Worlds that end, worlds that change

After the Matrix Online crashed for the last time, some bloggers talked a bit about the death of an MMO, and what it means to the players.

What about worlds that don’t die, but undergo radical changes?

I haven’t lived through one of these, to be honest, so all I’m going to do is ask questions.

What do the die-hard fans of DDO think about their beloved game going free-to-play? There they are at their picnic enjoying themselves, and they look up to see a tidal wave of noobs about to crash down on them. Let’s face it, free-to-play games are going to pull in a younger demographic, which could impact the culture quite a bit.

Spellborn players are faced with this too, but Spellborn wasn’t nearly as established.

And now there’s this Cataclysm expansion for WoW. I haven’t studied the info coming out of Blizzcon (I don’t pay much attention to games until they’re near-future events), but I watched the trailer, and it made me feel a little sad. I spent so many hours romping around those “old” zones in WoW. To see them shattered and broken… it was a little like visiting your hometown and finding the park you used to hang out in after school was now a Wal-Mart.

Don’t go twisting my words. I actually think Blizzard is pulling off something pretty brilliant and pretty ballsy, shaking up their old content so drastically — look how many people are excited to go revisit those old lands in their new iterations.

I’m a little excited, too. Put it this way, I’ve never felt any desire to purchase or play Lich King, but I can see myself visiting the post-Cataclysm world. But I’m saying my excitement is tempered a bit by the knowledge that the places that hold so many fond memories will be gone forever (at least as I remember them).

Honestly, maybe Blizzard is doubly brilliant, because it just struck me that I might re-visit WoW *before* Cataclysm (like, a week before), just to take one last stroll through the old zones and think back on all the friends I made and all the adventures I had there. And I’m sure I’m not alone in thinking about doing that.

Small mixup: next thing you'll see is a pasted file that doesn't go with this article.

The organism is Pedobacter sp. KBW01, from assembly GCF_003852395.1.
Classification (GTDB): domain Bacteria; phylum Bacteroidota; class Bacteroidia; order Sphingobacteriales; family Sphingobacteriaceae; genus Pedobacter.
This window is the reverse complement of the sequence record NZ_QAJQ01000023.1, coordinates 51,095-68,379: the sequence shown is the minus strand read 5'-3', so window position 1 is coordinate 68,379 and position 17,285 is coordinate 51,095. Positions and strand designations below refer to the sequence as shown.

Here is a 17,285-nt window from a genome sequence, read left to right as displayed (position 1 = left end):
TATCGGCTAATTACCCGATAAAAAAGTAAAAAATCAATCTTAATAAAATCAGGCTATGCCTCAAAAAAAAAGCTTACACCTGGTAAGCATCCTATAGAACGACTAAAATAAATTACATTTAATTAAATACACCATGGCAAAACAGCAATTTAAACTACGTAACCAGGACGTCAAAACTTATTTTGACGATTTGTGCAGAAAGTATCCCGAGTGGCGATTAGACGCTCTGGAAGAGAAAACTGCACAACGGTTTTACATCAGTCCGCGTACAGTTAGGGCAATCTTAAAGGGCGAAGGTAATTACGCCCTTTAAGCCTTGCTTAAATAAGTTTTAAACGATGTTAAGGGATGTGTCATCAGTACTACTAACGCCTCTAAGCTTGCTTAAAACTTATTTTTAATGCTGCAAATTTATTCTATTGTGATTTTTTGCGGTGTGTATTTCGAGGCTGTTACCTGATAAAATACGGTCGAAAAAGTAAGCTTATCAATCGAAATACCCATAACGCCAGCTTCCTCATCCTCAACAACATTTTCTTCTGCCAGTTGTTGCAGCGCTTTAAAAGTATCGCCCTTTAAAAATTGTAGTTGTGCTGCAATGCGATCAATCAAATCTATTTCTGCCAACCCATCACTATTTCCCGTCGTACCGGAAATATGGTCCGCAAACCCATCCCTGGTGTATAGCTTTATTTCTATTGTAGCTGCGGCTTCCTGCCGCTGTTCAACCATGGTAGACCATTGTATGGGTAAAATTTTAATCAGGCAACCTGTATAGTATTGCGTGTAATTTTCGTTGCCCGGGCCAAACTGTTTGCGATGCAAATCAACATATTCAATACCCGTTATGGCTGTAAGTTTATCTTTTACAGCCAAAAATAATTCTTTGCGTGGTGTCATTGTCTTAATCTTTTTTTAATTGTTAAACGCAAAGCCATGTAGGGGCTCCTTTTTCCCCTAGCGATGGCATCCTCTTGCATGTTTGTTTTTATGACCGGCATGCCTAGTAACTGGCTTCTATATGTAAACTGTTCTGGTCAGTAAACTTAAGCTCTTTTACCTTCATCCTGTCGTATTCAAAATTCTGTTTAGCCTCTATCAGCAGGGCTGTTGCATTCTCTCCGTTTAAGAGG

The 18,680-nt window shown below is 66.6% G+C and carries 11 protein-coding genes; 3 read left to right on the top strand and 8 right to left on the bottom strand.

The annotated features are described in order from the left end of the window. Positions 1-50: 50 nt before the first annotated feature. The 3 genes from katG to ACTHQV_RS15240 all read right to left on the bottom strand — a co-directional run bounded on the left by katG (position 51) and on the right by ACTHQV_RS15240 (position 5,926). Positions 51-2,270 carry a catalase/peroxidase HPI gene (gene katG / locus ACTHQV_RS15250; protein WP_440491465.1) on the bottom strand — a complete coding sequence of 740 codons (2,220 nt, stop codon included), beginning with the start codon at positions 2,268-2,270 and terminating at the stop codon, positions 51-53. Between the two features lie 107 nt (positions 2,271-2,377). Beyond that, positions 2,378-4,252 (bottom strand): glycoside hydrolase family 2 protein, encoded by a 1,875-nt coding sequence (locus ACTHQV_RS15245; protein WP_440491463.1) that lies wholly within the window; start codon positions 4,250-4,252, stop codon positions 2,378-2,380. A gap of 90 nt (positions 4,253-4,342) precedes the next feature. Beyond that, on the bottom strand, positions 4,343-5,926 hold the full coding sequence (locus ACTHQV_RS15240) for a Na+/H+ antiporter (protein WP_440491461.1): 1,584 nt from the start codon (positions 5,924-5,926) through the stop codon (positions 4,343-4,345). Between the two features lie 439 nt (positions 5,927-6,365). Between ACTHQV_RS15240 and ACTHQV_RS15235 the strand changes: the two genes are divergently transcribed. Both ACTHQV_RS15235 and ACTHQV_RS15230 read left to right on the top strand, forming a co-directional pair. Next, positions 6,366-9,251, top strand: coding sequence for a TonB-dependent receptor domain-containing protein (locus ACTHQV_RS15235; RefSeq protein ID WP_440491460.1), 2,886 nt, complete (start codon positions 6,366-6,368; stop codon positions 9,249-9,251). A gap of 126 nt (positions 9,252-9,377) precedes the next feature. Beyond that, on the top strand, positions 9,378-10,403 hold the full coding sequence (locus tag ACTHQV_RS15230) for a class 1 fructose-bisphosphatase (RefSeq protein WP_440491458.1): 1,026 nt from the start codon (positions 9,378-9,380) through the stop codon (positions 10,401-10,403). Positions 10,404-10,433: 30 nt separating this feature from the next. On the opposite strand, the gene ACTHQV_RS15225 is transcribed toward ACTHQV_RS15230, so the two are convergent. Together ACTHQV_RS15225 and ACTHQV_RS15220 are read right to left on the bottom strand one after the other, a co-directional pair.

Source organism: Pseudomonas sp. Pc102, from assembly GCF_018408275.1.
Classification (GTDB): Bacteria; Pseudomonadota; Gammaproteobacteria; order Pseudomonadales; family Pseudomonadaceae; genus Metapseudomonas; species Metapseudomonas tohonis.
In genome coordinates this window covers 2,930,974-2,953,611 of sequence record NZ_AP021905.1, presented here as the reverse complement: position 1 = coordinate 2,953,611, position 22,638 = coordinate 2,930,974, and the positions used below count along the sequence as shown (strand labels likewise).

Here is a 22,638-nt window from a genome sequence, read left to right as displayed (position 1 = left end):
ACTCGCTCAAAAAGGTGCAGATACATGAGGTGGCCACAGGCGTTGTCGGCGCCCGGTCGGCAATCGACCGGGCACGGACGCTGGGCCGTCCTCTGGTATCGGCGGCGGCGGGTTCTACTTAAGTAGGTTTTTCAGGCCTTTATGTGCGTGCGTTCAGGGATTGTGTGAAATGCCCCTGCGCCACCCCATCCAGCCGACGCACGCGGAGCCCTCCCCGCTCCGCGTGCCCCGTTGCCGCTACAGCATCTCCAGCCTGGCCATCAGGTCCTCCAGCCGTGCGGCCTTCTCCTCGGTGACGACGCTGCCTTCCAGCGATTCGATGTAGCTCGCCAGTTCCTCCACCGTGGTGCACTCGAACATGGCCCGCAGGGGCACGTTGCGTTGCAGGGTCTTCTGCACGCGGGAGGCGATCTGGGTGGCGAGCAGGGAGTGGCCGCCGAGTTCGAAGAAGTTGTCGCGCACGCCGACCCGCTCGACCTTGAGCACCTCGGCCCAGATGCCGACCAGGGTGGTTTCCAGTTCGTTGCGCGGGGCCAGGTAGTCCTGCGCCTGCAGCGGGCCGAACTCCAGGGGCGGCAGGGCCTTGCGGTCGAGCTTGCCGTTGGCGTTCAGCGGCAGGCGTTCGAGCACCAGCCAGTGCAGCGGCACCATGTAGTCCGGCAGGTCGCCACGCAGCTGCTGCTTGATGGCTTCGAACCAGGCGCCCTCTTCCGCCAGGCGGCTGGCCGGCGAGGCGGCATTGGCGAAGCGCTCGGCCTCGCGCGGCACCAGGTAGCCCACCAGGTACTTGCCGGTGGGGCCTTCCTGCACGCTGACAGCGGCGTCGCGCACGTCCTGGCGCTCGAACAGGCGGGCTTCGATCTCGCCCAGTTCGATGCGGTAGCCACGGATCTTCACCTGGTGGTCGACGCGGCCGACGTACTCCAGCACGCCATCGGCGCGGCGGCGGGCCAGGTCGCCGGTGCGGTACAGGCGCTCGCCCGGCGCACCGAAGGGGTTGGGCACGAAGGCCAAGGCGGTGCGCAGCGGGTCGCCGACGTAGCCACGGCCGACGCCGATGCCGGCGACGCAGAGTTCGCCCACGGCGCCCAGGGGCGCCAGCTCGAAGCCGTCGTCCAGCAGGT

I guess the moral of the story is that we should enjoy what we have now, because it won’t be there forever. This applies to both the virtual and the real world.

4 thoughts on “Worlds that end, worlds that change

  1. “I might re-visit WoW *before* Cataclysm (like, a week before), just to take one last stroll through the old zones”

    I am one of those who think the same thing, although I didn’t spend much time in WoW compared to a bazillion other people out there. It wouldn’t be revisiting anything special (my time in WoW was one of the worst I think I have personally ever spent in an MMO), but I might like to say that I remember the original, without having to fake it 😀

  2. The psychological leverage that Cataclysm has on players is the most brilliant aspect, because even if you don’t necessarily want to play new material from them (I passed on Lich King too), the nostalgia and curiosity factors combined are a powerful force to check it out.

    Blizzard could be even more brilliant and after Cataclysm is out for awhile, they could launch “classic” servers too.

  3. Me, I’ve better actually play WoW, and visit those “old” areas, before they’re drastically changed by “Cataclysm”…

  4. Rog, I think this will pull the demand for classic servers out of the woodwork. They really are a good idea. Of course, I’d go a slightly different direction with it, but yes, there will always be those who want that nostalgia kick.

    Pete, great article, and I share your apparent ambivalence. I’m excited that they are having the guts to move the world forward, and I mourn that I never got to all the places in the old world that I wanted to. If I could get this Map Viewer to work, I’d keep my current installation of the game in one folder, and then maybe, just maybe, check out Cataclysm in a different installation. 🙂

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